Student Life

Federal Work Study Jobs for College Students

Working while in college is a way to partially pay for your education.

A college student explains the Federal Work Study programs, how students qualify and the positives and negatives of this financial aid option.
Federal Work Study Jobs for College Students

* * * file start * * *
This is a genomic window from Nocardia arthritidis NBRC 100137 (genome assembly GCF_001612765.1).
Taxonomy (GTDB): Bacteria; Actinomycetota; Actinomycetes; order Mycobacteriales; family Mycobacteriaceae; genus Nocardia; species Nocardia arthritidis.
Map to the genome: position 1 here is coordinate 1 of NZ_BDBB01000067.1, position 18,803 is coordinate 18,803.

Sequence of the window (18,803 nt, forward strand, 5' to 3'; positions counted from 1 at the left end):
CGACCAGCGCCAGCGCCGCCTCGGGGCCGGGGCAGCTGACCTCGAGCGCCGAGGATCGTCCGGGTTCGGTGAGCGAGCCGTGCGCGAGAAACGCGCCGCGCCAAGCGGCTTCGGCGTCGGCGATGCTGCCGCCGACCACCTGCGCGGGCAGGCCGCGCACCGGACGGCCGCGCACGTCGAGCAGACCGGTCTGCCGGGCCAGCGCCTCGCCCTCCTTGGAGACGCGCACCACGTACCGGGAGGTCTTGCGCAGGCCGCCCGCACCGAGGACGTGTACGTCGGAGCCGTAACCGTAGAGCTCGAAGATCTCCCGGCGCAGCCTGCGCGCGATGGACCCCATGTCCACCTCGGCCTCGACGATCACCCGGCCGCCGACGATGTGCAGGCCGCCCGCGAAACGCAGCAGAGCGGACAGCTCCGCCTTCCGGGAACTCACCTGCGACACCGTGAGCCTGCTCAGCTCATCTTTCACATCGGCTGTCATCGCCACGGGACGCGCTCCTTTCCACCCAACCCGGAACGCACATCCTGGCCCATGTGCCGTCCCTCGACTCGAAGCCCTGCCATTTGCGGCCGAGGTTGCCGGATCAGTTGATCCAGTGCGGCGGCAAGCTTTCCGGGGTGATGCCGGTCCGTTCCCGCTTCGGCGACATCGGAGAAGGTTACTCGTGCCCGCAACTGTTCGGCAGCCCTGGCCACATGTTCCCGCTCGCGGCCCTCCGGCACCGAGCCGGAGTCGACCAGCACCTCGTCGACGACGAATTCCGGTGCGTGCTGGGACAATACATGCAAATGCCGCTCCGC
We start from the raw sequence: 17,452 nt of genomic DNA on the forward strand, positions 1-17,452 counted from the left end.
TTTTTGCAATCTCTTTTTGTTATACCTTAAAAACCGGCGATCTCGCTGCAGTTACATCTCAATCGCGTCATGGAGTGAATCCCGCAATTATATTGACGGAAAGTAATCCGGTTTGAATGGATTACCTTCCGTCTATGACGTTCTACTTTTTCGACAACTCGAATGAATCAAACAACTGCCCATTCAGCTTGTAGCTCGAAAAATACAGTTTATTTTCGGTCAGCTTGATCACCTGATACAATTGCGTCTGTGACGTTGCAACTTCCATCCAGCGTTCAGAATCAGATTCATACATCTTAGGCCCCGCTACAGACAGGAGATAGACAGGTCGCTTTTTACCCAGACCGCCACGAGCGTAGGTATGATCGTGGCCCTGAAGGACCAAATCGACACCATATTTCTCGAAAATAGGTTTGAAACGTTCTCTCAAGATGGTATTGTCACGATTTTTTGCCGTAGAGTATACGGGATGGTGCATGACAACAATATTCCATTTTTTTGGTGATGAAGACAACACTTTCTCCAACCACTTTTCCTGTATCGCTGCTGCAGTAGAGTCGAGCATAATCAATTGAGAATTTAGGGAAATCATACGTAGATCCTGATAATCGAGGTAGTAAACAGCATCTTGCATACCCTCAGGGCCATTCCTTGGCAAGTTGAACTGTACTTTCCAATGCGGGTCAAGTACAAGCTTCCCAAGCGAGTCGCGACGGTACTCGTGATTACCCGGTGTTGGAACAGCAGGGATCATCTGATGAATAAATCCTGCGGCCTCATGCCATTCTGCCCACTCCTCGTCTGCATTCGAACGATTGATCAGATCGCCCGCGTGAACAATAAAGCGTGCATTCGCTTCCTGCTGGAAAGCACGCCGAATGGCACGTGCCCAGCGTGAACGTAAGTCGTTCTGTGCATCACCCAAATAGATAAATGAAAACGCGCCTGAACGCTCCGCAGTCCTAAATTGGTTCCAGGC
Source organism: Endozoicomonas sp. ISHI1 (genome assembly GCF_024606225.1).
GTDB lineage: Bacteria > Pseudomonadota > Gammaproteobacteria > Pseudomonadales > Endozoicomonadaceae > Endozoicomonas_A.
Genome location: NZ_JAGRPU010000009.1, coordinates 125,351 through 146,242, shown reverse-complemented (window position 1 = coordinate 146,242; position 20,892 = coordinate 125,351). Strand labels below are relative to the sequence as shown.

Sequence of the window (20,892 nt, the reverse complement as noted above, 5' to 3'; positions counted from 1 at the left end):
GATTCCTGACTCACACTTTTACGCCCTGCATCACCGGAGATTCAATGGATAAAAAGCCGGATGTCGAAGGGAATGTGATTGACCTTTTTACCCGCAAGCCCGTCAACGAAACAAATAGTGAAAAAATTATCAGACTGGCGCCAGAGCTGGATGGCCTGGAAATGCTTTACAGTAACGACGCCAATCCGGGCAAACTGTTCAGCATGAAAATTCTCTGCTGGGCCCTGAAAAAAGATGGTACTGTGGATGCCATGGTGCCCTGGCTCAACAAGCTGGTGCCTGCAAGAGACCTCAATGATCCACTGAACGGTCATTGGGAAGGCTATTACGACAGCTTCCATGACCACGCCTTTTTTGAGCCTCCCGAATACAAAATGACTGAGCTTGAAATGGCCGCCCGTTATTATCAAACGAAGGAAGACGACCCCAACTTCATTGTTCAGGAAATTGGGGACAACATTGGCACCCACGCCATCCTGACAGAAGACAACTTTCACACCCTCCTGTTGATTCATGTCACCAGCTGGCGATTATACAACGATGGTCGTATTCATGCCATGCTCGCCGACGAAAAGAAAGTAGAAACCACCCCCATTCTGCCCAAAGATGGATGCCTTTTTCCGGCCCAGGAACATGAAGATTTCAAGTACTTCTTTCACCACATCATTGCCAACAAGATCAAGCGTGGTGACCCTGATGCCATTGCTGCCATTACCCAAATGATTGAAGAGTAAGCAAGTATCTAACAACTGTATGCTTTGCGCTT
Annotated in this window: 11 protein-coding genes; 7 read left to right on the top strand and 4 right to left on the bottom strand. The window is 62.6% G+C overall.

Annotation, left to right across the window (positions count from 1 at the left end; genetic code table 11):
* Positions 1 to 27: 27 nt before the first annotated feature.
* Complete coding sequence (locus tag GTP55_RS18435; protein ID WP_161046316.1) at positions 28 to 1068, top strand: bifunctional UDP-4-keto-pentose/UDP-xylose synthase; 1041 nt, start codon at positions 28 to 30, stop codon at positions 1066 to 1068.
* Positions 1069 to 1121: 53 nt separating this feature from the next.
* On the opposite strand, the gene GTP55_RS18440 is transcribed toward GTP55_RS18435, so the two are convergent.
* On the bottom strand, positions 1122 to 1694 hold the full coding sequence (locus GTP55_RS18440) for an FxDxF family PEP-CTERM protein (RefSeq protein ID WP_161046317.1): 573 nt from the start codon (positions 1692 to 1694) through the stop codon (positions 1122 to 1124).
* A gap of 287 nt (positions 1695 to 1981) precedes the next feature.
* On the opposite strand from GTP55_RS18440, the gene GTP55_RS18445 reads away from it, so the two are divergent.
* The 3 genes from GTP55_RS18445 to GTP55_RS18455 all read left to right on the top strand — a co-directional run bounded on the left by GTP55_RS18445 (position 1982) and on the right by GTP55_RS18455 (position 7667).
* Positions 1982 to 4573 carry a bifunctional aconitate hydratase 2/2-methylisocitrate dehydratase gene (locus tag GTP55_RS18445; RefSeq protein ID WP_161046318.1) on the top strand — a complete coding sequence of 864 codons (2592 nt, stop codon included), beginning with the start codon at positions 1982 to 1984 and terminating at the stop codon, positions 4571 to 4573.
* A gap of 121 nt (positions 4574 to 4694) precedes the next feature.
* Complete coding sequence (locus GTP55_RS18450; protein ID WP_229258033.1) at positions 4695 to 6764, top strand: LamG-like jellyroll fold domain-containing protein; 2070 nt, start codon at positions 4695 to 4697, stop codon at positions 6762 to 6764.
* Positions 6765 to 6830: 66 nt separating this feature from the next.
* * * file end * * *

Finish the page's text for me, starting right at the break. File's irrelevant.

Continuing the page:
Jobs, jobs, jobs! Love them or hate them, they are an essential part of adult life. Pursuing a job in college can be apt preparation for your post-collegiate life. Aside from experience, a job in college provides another, perhaps more vital benefit: money. Specifically, working while in college is a way to partially pay for your education. Our Government and college leaders know this, so they make it easier for you by offering Federal Work Study. Federal Work Study is a federal financial aid program wherein students can work for their college in order to partially pay their tuition and fees. When applying to colleges, the applicant may request consideration for Federal Work Study programs. An applicant is considered for these federal programs upon completing and filing the Free Application for Federal Student Aid (FAFSA). The FAFSA is how federal aid is determined by the government to be granted or loaned to each prospective college student. Upon being deemed eligible for Federal Work Study programs, the student can then apply for specific work-study jobs while in college. I have a friend who intends to apply for work study soon. Work study jobs often go fast on campuses. They are competitive. This is why it is a smart idea to apply for work study early in the semester. When hired, students commonly sign on for a semester or two semesters. I have been researching the availability of work study jobs, and I was surprised to learn of just how many jobs are offered at college campuses. For example, at Emory University one can apply to work in the library, fitness, dining, or residence life departments. As mentioned above there are plenty of benefits to work study jobs. First, having a job during college at all can provide one with valuable work experience before entering the workforce full time. I have had this advice given to me before: Having experience under your belt before graduation can give you an advantage when starting your post-college career and seeking your first full-time occupation. Second, the income from a job can help students pay for college. Everyone in the country knows how expensive a college education is, and tuition costs rise annually. Students can help themselves pay for costs by participating in work study jobs. As with everything else in life, deciding to partake in work study is not without its costs. For one, it requires time that could be spent studying and doing homework. If a college student already has plenty of free time, then committing to a job is nothing to fear. However, if a student is undertaking a heavy course load or pursuing a rigorous degree program, it may be wise to devote more time to studying than to a job. In some instances, a higher GPA matters more to future employers than prior student work experience. Even if working does not eat into your scholastic endeavors, it may be wise to not overload yourself if it will lead to stress and thus worse academic performance. Federal work study is like most things in that it has positives and negatives. While it can be a great way to pay for college because it does not incur debt one must pay after earning their degree, it does take up a student’s time which could be vital for scholastic prosperity. I think a work study job is not the most time-consuming activity students can pursue beyond their classwork. The accuracy of my belief depends on the subjectivity of each individual, the school in consideration, and even the specific requirements of the job. The decision to pursue Federal Work Study should be made thoughtfully.

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